CV's have higher solids ratios per weight and volume of applied coating. It takes less of the catalyzed product to build more mil thickness. One little factor not considered by many end users is that the amount that you catalyze the product, you reduce the coating's resin content, e.g., adding in 10% by volume of catalyst to a coating which has at its outset 28% solids reduces the coatings solids content down to 25.2% solids by volume (28 - 2.8 = 25.2).

A disadvantage of a CV that specifies xylene as its reducer is just that, exposure to xylene. Xylene and toluene are two things that you want to protect against and avoid. With proper precautions and care this is no issue. With inexperienced and reckless operators and such, they run health risks down the road.

(3) The glassy look. If you cut down on the production issue and thin/reduce your coatings more (thinner build per sprayed pass) then you will lay down better quality coats. But you will need to lay down more of those coats, hence the sacrifice in production. This is where the air-assisted airless spray delivery systems seem to excel, laying down incredibly smooth off-the-gun coats of unreduced material. In that many CV's today seem to handle like lacquer in terms of flash times, stack and pack times, but not the time it takes for full cure.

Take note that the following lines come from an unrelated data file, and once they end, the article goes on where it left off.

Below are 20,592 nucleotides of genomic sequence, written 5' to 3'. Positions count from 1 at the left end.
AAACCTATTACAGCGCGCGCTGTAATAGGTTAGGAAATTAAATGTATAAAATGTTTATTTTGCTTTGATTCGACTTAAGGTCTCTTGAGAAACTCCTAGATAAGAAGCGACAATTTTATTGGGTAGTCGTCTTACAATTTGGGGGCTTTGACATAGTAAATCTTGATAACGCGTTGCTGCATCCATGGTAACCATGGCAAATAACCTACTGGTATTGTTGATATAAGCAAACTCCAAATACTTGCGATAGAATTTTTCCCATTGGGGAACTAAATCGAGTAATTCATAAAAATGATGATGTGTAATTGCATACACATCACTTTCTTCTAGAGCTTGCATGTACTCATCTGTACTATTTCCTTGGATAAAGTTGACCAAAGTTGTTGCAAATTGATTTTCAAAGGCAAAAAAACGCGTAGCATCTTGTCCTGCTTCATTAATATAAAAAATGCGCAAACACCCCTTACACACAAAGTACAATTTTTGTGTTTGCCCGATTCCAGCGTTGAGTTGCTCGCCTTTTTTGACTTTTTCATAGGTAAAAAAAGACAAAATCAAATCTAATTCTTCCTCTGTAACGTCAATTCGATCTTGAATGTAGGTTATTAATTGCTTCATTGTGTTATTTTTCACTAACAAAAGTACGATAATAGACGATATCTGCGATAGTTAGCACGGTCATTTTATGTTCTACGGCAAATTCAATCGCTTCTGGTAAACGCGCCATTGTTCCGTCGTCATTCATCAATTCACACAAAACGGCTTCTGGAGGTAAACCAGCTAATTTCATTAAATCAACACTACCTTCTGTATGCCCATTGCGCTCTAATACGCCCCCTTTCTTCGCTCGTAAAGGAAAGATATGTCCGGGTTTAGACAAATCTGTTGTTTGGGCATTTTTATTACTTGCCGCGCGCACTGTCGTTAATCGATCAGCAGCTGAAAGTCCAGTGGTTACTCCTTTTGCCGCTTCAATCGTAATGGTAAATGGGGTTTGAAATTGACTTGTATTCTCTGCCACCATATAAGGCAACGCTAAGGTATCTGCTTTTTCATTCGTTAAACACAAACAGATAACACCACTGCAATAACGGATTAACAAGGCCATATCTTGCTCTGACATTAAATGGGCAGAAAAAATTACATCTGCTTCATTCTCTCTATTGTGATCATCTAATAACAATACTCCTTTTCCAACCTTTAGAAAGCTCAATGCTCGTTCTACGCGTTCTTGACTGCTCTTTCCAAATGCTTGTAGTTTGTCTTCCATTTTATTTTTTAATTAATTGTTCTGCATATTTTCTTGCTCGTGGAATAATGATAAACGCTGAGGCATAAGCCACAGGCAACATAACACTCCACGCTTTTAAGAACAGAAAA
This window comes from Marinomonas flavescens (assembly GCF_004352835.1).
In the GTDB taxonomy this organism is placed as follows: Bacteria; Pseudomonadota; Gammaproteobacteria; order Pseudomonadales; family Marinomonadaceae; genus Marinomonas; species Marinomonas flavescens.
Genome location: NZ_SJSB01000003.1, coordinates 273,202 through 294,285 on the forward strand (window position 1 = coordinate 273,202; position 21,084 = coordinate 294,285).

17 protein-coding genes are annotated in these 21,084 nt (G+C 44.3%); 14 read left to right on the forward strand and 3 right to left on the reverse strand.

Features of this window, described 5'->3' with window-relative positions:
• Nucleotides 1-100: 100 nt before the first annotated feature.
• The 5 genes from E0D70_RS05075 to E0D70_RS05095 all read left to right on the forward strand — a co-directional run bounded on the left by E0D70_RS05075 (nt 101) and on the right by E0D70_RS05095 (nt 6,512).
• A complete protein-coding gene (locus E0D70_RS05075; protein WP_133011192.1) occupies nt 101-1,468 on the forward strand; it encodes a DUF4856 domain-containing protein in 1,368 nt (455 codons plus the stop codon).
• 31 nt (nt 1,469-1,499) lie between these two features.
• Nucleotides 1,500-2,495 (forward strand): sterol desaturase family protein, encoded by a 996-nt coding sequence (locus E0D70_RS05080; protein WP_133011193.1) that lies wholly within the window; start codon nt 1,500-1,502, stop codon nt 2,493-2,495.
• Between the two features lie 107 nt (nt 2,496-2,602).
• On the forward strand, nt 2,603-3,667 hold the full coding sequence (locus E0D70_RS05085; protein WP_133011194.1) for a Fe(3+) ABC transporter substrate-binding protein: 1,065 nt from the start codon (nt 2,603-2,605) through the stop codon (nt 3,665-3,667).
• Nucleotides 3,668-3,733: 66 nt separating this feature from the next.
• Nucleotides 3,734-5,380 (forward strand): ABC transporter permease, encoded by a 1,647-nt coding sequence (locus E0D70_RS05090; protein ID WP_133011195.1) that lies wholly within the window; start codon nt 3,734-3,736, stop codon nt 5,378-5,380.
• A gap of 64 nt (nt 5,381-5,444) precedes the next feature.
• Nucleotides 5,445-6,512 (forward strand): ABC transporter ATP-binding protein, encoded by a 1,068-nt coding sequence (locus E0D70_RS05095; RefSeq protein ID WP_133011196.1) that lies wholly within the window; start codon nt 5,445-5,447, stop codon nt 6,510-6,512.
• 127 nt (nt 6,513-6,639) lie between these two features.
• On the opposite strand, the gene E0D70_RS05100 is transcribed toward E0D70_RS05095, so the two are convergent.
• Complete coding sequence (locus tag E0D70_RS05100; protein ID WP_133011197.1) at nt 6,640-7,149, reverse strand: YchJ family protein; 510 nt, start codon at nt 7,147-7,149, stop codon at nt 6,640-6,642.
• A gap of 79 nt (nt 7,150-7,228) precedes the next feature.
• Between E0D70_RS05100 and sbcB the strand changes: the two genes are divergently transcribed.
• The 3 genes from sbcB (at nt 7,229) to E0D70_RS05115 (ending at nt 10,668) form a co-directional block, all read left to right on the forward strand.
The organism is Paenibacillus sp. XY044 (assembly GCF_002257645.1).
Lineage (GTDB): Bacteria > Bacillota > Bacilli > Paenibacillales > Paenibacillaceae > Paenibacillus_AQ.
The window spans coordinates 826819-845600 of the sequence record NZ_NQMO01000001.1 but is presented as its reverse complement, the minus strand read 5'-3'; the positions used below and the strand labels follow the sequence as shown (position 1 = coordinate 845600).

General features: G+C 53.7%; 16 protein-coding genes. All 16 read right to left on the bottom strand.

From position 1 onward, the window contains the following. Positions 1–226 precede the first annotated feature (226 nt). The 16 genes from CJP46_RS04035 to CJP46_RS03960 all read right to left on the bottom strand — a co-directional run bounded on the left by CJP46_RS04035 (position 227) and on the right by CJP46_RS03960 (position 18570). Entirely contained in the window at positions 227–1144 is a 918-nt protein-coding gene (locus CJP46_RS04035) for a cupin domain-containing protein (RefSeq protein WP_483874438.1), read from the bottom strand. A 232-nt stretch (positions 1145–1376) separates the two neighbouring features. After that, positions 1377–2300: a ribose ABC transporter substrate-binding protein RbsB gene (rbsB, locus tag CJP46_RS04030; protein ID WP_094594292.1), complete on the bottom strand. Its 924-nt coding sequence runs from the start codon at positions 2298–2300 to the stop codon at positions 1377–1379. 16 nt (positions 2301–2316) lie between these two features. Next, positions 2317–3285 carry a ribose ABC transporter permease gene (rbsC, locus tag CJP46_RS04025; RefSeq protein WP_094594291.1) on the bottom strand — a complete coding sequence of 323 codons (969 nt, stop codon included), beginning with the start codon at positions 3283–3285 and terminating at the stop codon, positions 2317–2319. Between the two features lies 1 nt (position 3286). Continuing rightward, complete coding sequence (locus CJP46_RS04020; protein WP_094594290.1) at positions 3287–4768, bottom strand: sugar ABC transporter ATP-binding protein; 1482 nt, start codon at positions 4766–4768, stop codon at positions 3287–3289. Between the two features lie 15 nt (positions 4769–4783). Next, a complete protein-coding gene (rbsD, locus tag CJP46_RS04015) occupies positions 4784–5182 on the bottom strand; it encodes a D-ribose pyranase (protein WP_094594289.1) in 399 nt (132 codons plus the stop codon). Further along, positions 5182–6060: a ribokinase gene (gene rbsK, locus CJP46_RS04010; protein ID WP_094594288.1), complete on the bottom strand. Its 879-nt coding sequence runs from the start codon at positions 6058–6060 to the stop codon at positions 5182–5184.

One coating is not better than the other. It depends on many factors and it's up to you to weigh all those factors and certainly know what they are. It's all about tradeoffs, pros and cons.



From contributor M:
I have sprayed a lot of pre-cat and CV. I prefer CV by a long shot, though take nothing away from pre-cat. When I say CV, I am talking specifically of MLC's Krystal, which is the great bulk of the CV I've sprayed.

1) CV is a lot more chemically durable than pre-cat. A lot - trust me on this. I have poured lacquer thinner onto drawer fronts sprayed with CV and cured 24 hours. Let the thinner evaporate - no effect. Do that to pre-cat after a 24 hour cure, see what happens. Most likely the sheen will be severely messed up, perhaps some wrinkling.

2) Krystal thins with regular lacquer thinner, not xylene.

3) Krystal stinks to high heaven, but so does pre-cat.

4) Krystal is a good bit higher in solids content. If you are using a good AAA and don't thin more than 10% or so, you should be able to get a spectacular finish in two passes.

5) Krystal has a sealer available but it's not needed. Krystal sands very well after curing up. Much better than pre-cat.

6) Krystal has an 18-month shelf life (uncatalyzed) vs. the 4-6 month shelf life of pre-cats.

7) Krystal is available pigmented (called Stealth) just like pre-cats. It's also extremely durable.

8) CV never blushes. Pre-cat will sometimes, given the right situation.

9) Doors/shelves sprayed with CV can be stacked after an overnight cure with the utmost confidence, even in 100-degree Carolina heat. But I've had pre-cat stick together shelves and doors on hot days even after a good cure.